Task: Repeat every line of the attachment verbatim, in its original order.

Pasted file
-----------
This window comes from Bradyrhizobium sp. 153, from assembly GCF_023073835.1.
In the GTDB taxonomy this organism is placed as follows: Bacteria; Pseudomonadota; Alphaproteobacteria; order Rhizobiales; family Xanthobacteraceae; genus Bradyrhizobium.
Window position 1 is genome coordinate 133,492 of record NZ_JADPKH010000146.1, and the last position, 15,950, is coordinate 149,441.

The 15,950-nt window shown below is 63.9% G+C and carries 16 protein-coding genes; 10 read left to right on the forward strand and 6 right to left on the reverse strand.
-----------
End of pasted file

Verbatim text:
This window comes from Bradyrhizobium sp. 153, from assembly GCF_023073835.1.
In the GTDB taxonomy this organism is placed as follows: Bacteria; Pseudomonadota; Alphaproteobacteria; order Rhizobiales; family Xanthobacteraceae; genus Bradyrhizobium.
Window position 1 is genome coordinate 133,492 of record NZ_JADPKH010000146.1, and the last position, 15,950, is coordinate 149,441.

The 15,950-nt window shown below is 63.9% G+C and carries 16 protein-coding genes; 10 read left to right on the forward strand and 6 right to left on the reverse strand.